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O' Mahony, N. Fine-Grained Change Detection. Encyclopedia. Available online: https://encyclopedia.pub/entry/11890 (accessed on 29 November 2023).

O' Mahony N. Fine-Grained Change Detection. Encyclopedia. Available at: https://encyclopedia.pub/entry/11890. Accessed November 29, 2023.

O' Mahony, Niall. "Fine-Grained Change Detection" *Encyclopedia*, https://encyclopedia.pub/entry/11890 (accessed November 29, 2023).

O' Mahony, N.(2021, July 09). Fine-Grained Change Detection. In *Encyclopedia*. https://encyclopedia.pub/entry/11890

O' Mahony, Niall. "Fine-Grained Change Detection." *Encyclopedia*. Web. 09 July, 2021.

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Fine-grained change detection in sensor data is very challenging for artificial intelligence though it is critically important in practice. It is the process of identifying differences in the state of an object or phenomenon where the differences are class-specific and are difficult to generalise. As a result, many recent technologies that leverage big data and deep learning struggle with this task.

change detection
representation learning
latent space visualisation

Change detection (CD), the process of identifying differences in object/phenomena over time/space, is often considered a fundamental low-level preprocessing step in many data analysis problems, such as in sensor data analytics, computer vision and process trend analysis. However, it can also be considered the primary task in many real-world applications such as remote sensing, surveillance, security and healthcare. The major challenge of CD is to separate real changes from false changes caused by different sensing conditions, e.g., sensor noise, suddenly varied lightings and camera movements in computer vision and unexpected changes in data distributions.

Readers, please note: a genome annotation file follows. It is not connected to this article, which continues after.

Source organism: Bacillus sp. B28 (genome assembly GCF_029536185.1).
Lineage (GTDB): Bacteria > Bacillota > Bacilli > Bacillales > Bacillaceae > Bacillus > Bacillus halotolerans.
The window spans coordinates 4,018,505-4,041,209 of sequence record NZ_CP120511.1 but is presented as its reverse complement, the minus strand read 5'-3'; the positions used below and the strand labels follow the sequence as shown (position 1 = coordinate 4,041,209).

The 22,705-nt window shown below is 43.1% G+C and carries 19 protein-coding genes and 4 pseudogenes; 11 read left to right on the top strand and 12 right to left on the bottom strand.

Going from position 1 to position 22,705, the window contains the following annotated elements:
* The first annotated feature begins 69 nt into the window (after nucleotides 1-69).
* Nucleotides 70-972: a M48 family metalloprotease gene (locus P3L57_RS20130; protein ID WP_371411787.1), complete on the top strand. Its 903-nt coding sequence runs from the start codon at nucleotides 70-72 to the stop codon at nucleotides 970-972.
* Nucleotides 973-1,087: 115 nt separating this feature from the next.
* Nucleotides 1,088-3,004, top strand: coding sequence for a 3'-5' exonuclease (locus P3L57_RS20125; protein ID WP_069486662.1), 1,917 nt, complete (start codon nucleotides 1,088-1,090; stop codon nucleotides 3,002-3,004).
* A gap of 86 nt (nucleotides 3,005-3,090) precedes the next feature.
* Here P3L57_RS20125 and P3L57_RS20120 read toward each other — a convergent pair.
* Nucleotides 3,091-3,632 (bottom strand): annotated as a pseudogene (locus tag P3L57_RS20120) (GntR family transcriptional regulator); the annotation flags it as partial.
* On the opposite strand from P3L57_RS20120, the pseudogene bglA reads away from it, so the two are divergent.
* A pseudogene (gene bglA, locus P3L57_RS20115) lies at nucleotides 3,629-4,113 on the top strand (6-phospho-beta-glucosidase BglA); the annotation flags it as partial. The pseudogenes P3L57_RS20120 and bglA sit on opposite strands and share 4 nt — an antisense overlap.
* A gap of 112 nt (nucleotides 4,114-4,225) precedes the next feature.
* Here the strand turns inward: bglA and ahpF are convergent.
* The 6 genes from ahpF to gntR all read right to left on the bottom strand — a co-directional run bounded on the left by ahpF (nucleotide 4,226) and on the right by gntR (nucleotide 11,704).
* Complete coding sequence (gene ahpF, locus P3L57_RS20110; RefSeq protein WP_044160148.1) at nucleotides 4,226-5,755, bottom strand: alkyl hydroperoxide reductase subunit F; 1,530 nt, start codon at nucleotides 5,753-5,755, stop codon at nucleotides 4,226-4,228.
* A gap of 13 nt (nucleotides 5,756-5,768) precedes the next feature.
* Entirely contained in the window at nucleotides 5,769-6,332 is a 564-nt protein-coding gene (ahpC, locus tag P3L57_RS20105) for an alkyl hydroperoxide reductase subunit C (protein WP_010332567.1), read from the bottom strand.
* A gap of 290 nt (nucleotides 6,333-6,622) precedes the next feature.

Most state-of-the-art CD methods assume real changes occur on a relatively large amount of data and are salient enough to transcend detailed changes caused by these factors. However, there are many applications where it is not feasible to collect data of sufficient breadth or depth for this method to be reliable, i.e., interactions between different combinations of conditions that were not accounted for at the design stage can induce variability that clouds and alters the characteristic features of significant changes, especially to each scenario. Clearly, for such scenarios, it is difficult for even the most modern deep learning techniques to generalise the features of changes of interest. This article will review the current state-of-the-art methods and some of the challenges to reliable detection of fine-grained change. In particular, we focus on techniques that can be applied to the representations learned by artificial intelligence in multi-task, multi-modal, open-set and online learning settings with little data to aid in navigating variability and uncertainty so that significant changes become apparent.

RL refers to the methodology of learning to represent data in the most simple form possible that preserves the details relevant to the task(s) at hand. RL is an integral part of many machine learning algorithms and comes in different guises but all essentially have the common goal of defining a feature space in which we can make observations on the relation between entities.